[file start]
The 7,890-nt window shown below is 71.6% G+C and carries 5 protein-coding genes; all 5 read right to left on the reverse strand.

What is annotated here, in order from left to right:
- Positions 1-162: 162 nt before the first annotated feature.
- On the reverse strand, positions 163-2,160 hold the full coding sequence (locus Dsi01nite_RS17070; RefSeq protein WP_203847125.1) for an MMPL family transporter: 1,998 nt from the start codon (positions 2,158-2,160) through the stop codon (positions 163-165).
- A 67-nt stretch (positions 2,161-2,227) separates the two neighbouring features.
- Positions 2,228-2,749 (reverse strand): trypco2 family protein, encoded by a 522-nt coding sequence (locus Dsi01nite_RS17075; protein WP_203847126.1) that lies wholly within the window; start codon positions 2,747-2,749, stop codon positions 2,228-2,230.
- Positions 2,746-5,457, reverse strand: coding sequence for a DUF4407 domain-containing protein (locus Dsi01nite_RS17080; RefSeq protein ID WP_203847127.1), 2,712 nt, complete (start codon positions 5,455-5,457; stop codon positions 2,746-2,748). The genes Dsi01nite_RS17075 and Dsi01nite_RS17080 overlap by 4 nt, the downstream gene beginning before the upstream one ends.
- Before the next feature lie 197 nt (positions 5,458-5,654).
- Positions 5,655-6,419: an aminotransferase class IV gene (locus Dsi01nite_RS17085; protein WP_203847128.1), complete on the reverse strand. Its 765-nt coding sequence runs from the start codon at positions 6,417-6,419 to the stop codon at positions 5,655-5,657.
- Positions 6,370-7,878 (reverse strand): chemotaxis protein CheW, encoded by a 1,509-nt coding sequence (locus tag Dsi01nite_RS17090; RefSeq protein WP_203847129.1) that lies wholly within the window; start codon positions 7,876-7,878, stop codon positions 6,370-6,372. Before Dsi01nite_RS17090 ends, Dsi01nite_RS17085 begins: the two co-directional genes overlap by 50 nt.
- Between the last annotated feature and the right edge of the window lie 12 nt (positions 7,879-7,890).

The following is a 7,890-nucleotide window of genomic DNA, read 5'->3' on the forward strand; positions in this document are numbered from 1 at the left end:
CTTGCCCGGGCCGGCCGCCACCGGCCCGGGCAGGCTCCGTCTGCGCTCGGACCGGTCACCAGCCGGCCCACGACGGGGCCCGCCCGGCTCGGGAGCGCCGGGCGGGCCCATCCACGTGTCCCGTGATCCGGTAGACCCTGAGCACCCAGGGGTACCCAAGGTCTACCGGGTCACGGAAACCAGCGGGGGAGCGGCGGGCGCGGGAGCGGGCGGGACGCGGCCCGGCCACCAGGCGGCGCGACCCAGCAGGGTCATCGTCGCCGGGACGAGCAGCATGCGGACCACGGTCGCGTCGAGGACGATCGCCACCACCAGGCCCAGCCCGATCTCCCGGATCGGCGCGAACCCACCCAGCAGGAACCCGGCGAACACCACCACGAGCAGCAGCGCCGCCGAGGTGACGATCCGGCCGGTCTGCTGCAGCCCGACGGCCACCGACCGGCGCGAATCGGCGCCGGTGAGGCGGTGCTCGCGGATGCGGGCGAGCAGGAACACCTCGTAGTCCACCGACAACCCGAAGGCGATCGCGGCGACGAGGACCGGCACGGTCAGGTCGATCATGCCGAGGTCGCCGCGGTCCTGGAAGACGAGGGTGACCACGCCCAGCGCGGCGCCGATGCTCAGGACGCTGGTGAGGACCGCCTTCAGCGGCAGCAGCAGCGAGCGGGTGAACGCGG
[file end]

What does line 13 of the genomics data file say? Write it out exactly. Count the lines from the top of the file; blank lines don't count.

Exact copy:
CTTGCCCGGGCCGGCCGCCACCGGCCCGGGCAGGCTCCGTCTGCGCTCGGACCGGTCACCAGCCGGCCCACGACGGGGCCCGCCCGGCTCGGGAGCGCCGGGCGGGCCCATCCACGTGTCCCGTGATCCGGTAGACCCTGAGCACCCAGGGGTACCCAAGGTCTACCGGGTCACGGAAACCAGCGGGGGAGCGGCGGGCGCGGGAGCGGGCGGGACGCGGCCCGGCCACCAGGCGGCGCGACCCAGCAGGGTCATCGTCGCCGGGACGAGCAGCATGCGGACCACGGTCGCGTCGAGGACGATCGCCACCACCAGGCCCAGCCCGATCTCCCGGATCGGCGCGAACCCACCCAGCAGGAACCCGGCGAACACCACCACGAGCAGCAGCGCCGCCGAGGTGACGATCCGGCCGGTCTGCTGCAGCCCGACGGCCACCGACCGGCGCGAATCGGCGCCGGTGAGGCGGTGCTCGCGGATGCGGGCGAGCAGGAACACCTCGTAGTCCACCGACAACCCGAAGGCGATCGCGGCGACGAGGACCGGCACGGTCAGGTCGATCATGCCGAGGTCGCCGCGGTCCTGGAAGACGAGGGTGACCACGCCCAGCGCGGCGCCGATGCTCAGGACGCTGGTGAGGACCGCCTTCAGCGGCAGCAGCAGCGAGCGGGTGAACGCGG